Cold showers: Good for your skin, good for your mind, good for the planet!

As we go into Autumn, cold showers might be the last thing on your mind, but the benefits may make braving the icy water worthwhile. A cold shower is any shower with a temperature below 70 degrees Fahrenheit, around 21 degrees Celsius. The idea that different temperature water can affect the body has been around since ancient times, with ancient bathing houses having both hot and cool baths available to use.
So why not stick to a hot shower? Well hotter showers can strip your skin of natural oils, dry out your skin and damage the keratin cells in the outer layer of skin and prevent them from combatting skin damage. With the colder seasons approaching (which already dries out your skin) now could be a perfect time to take the cold shower plunge. Hot showers can also worsen itchy skin conditions like eczema and psoriasis because the warm water reduces the skins ability to protect itself. Heat also stimulates nerve endings which increase the itchiness.
What are the benefits of colder showers? Cold water constricts your blood vessels to tighten your pores and help reduce redness. In the long term this can make your skin appear firmer. By closing your pores you can also help avoid dirt getting into your skin which reduces breakouts. Cold water also increases your blood flow, carrying essential nutrients and oxygen around the body to nourish your skin cells. This helps the skin recover from damage by accelerating cell repair and can help prevent premature ageing.
Cold showers can also improve your skin indirectly. It is thought cold showers can improve your sleep quality and help you fall asleep faster. They are also thought to be good for your immune system with a Dutch study showing that taking cold showers can reduce the number of sick days you take ( ). Both lack of sleep and illness can make your skin more spot-prone. Cold showers can also improve your mental health and by fighting stress can help improve your skin!
Taking a cold shower for 5 minutes 2-3 times per week was shown to relieve depressive symptoms in a clinical trial ( ).  The cold water causes the body to release endorphins, the happy hormone. Whilst research in this area is fairly new, cold showers are also thought to ease anxiety. When the body is repeatedly exposed to cold water, the stress response triggered by the cold is reduced over time. It is thought that this reduction in stress response can be translated into other mental stressors.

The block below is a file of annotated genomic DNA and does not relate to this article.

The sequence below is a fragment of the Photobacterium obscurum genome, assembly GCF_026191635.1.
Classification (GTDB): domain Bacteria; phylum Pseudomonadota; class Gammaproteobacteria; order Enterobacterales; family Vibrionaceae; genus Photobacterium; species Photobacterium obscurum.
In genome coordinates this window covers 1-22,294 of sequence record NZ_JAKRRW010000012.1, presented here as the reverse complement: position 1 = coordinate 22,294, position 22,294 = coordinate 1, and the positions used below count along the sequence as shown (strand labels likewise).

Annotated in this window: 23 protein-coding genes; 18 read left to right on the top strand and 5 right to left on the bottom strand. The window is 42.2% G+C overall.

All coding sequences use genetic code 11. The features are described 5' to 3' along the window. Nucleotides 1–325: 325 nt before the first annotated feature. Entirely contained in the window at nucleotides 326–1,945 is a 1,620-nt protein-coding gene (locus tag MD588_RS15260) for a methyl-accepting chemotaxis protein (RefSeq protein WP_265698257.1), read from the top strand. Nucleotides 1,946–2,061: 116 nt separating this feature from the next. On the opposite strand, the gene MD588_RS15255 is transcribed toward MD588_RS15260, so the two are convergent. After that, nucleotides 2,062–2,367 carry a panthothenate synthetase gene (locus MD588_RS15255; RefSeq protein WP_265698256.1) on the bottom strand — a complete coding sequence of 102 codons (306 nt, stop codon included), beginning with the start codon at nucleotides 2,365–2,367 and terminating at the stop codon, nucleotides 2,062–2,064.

However, Gaia&Vie does not offer medical advice. Please seek advice from a medical professional when treating mental health conditions. Cold showers also may take some getting used to and so if you are in recovery out of hospital or your immune system is compromised in some way, it may be best to wait until you feel better to try them out.
Cold showers are also better for the planet (and your energy bill) by reducing your use of hot water.  Climate change is a huge issue and lots of energy usage and carbon emissions are caused by big companies, but attempting to reduce your everyday carbon footprint is a positive step towards tackling climate change. Taking a cold shower also means you are likely to stay in the shower for less time, reducing your water usage. And got those who want glowing skin, Shorter showers also help skin by being less dehydrating.
After reading about all the benefits involved in taking a cold shower, I wanted to test out whether in practice this actually an enjoyable experience with obvious improvements to skin? It is recommended to start with a warm shower then slowly turn down the temperature when taking your first cold shower. So I started with the water at the normal temperature I shower in. I love a warm shower and have the temperature as hot as it goes and so this was going to be a big change for me!
I then began to slowly turn the temperature down, when it got to lukewarm, I found it was manageable and still quite relaxing. But when I turned it further down it was very hard to cope with. I was shivering, covered in goose bumps and could not think of anything except how cold I felt. I washed my hair and body as quickly as possible and leapt out the shower as soon as I could. So I can confirm cold showers reduce your water usage! When I got out I was still cold and desperate to put on fluffy pyjamas and get into bed.
I think to achieve any of the potential benefits from cold showers, you may have to have a few more than one. I can’t say I’ve noticed an instant improvement in my skin or stress levels but I think it is more of a long-term process than quick fix. People do say it gets easier to cope with the more times you have a cold shower. I’m currently debating whether to persevere but cannot say my first experience was the most enjoyable! Considering how hot I have my normal showers, I might attempt to go for a lukewarm shower instead and hope that achieves some of the benefits.
If any of you have cold showers or are going to try them out, please let us know how you get on via our Instagram dms. I would love to know what anyone else thinks!


 Eleanor Hayter


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